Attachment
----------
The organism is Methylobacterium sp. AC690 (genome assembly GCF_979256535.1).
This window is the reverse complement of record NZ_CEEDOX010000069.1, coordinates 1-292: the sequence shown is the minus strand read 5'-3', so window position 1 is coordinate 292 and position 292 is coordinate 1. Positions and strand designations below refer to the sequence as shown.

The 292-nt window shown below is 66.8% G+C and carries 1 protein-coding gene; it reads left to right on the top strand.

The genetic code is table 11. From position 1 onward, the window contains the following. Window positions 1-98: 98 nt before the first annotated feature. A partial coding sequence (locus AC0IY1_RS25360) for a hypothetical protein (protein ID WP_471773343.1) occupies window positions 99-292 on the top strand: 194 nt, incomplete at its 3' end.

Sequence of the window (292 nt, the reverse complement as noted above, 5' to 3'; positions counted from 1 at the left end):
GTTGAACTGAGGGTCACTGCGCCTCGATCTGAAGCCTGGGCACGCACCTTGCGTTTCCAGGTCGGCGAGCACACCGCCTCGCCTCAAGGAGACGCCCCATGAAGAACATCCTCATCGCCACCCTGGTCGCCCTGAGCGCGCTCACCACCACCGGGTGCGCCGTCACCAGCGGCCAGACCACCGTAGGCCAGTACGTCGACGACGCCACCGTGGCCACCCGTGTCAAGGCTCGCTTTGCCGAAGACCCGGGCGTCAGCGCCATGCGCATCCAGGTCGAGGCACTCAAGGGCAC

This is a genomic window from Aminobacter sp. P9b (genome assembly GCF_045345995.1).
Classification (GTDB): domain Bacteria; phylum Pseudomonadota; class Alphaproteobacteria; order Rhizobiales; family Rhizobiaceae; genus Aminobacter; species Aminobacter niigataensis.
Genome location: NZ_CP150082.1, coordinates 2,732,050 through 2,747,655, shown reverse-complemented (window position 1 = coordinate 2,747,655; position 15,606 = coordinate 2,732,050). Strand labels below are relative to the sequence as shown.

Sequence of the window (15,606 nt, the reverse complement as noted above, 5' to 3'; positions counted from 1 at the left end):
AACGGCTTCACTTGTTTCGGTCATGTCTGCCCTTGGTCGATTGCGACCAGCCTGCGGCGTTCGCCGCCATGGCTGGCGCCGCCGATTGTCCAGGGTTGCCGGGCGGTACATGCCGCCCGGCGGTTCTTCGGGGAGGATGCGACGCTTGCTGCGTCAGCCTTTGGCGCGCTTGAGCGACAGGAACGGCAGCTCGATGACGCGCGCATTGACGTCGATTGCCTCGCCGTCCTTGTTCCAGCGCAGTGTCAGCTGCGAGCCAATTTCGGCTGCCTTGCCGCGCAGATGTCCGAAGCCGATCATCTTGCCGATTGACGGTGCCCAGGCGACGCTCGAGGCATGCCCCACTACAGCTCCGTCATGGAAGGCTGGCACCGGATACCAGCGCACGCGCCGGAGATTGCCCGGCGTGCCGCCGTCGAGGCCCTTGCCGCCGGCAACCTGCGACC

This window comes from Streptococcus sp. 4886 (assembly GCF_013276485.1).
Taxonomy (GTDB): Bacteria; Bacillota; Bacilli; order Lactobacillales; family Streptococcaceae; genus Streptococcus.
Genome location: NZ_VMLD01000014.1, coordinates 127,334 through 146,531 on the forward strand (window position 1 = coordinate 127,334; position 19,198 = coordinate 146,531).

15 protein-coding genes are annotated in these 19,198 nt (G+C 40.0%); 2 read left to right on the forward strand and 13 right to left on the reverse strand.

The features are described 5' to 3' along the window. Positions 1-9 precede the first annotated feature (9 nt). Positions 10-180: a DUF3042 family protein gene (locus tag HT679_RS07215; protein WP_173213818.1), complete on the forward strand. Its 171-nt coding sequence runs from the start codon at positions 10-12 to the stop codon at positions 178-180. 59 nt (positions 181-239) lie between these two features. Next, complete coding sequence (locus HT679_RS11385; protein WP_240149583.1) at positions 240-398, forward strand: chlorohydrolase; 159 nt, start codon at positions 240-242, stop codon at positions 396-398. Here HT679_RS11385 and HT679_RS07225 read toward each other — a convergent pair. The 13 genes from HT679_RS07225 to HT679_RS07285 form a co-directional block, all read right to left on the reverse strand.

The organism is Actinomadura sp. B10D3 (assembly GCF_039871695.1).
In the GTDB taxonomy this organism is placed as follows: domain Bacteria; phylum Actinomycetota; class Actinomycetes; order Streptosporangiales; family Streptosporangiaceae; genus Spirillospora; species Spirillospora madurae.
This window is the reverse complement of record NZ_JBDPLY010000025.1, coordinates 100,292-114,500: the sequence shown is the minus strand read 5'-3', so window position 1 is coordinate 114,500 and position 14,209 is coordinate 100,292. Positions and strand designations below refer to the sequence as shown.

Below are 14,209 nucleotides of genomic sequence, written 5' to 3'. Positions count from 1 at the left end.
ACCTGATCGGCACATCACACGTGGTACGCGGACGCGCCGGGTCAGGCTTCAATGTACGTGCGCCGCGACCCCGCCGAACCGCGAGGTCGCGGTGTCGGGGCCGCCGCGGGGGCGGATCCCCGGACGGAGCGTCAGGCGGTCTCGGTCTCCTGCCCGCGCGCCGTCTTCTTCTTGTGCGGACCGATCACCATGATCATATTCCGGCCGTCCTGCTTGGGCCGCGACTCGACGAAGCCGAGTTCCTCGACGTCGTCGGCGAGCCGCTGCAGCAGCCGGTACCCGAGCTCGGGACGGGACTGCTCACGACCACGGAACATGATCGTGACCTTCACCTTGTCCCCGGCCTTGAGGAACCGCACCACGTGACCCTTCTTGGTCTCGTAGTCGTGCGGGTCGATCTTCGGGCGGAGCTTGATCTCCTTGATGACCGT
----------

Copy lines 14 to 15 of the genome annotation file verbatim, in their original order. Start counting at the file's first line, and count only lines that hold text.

Genome location: NZ_VMLD01000014.1, coordinates 127,334 through 146,531 on the forward strand (window position 1 = coordinate 127,334; position 19,198 = coordinate 146,531).

15 protein-coding genes are annotated in these 19,198 nt (G+C 40.0%); 2 read left to right on the forward strand and 13 right to left on the reverse strand.